A spontaneous meeting–and a new choice–opens a new way… by MBSR teacher and trainer Lynn Koerbel
There’s a 30-minute walking circuit in my neighborhood that meets all my cardiovascular needs: some good hills, a few straightaways for recovery, interesting views, and safe pathways. I made a commitment to myself to walk it every day for a specified period; fulfilling that commitment felt like just the right amount of stretch.
One recent morning, while striding up the first big hill, a figure ahead turned and called my name. It was an old acquaintance, someone with whom I’d connected at a particular time in our lives, and then some sticky place between us had proved to be too much to move beyond. In the last few years, however, whenever we’d run into each other the greeting had been warm, we’d exchanged deeply. Each of us had lost a parent and we were frank and vulnerable even in the few moments we stood together, but on this sunny day I was loathe to pause in my exercise routine. I had a goal! Something to check off on my to-do list. Still, I waved and she waited while I caught up.
“How are you?” I asked.
“Can you walk me part-way to work? I’ll tell you…”
In a flash, I “chose” to go along—not hold onto some fixed idea of my walk, my routine. Knowing I had time later in the day to walk more if I chose to helped me go with the moment that was offering itself.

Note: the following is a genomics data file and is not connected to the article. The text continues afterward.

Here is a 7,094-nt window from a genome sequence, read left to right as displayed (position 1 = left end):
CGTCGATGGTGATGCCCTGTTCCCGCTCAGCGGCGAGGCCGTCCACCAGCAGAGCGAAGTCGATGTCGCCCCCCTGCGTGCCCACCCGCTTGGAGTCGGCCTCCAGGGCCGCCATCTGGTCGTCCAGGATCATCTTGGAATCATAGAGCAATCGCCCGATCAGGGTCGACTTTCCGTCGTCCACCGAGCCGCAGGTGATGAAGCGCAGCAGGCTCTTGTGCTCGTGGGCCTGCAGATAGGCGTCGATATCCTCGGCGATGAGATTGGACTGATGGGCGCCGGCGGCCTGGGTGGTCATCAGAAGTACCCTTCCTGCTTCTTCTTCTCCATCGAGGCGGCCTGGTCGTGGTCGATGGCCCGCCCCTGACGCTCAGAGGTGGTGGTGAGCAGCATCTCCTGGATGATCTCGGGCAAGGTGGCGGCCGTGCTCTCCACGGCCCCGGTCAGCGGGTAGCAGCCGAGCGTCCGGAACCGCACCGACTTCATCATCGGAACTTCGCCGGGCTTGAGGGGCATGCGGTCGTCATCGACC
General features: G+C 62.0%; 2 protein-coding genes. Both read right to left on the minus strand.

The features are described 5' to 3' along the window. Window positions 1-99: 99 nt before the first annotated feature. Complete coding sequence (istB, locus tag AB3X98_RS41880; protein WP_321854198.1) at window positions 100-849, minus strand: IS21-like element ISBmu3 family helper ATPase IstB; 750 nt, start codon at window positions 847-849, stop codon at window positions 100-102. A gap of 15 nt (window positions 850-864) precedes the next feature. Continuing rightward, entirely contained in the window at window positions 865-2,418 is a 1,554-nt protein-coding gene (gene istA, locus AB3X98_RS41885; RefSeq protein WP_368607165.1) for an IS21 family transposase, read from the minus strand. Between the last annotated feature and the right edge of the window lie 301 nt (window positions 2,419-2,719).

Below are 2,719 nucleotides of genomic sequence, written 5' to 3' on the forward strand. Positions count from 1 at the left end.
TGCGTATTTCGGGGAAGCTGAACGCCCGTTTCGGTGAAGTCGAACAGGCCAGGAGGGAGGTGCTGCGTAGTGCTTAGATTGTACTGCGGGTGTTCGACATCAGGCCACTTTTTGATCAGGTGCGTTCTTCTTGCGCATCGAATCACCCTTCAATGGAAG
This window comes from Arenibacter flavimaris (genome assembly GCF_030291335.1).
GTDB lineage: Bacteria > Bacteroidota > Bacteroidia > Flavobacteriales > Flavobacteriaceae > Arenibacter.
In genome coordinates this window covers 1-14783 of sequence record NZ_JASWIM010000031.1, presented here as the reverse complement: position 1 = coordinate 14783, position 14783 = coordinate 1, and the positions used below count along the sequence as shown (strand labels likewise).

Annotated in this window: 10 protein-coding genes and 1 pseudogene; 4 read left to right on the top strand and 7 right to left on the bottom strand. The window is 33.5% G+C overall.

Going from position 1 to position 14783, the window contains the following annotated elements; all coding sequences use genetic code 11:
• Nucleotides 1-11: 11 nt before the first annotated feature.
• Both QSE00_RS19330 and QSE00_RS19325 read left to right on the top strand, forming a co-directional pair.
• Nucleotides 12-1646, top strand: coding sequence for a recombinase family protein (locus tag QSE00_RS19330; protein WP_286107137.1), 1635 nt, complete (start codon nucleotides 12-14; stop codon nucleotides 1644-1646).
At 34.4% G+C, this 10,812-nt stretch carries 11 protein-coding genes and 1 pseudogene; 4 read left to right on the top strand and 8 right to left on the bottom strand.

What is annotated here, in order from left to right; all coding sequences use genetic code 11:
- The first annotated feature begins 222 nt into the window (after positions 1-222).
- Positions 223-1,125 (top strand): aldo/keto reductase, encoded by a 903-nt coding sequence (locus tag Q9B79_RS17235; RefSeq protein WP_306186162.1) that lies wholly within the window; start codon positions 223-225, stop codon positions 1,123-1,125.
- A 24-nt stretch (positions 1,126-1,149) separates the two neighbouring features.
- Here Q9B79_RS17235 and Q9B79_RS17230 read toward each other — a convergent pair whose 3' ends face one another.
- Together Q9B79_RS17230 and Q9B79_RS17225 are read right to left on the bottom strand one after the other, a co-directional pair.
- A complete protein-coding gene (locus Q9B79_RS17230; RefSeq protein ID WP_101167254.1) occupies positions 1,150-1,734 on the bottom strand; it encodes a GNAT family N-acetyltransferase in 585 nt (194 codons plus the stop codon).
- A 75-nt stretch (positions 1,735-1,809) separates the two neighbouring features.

As we walked, she shared about closing her psychotherapy practice, taking up more art and music, the fear and excitement about it all. It opened a door for me to share the grist of loss I was working with, and the power of the November bareness to reflect that. We fell into a depth that was much more like two old, dear friends than two acquaintances who rarely saw each other. We walked for all of 10 minutes, and yet some eternity had been bridged: Beginnings, endings, transitions.
As we hugged goodbye she spoke, “You know, back when we were getting to know each other, I know I offended you. I’ve regretted it ever since, and I want to apologize.”
Before she’d even finished her sentence, whatever the offense was had dissolved. “Please let it go… I don’t remember it in detail, but have been so appreciative of how we’ve met each other in the last few years with so much good will, able to meet each other in such rich and real places…” We smiled and said goodbye.
I watched my mind go into the places of wanting: I’ll invite her to lunch, I’ll write her an email, send her a thank-you card. Then I looked up at the clear, bare November sky and let the thoughts go. I continued my walk, enjoying the moment of spaciousness where I said yes to spontaneity, to answering a friendly voice calling my name, to receive someone’s news and hopes and despairs—and an apology.
I rested in that. It was more than enough.
Are there places you have said yes to lately that surprised or challenged you in some way?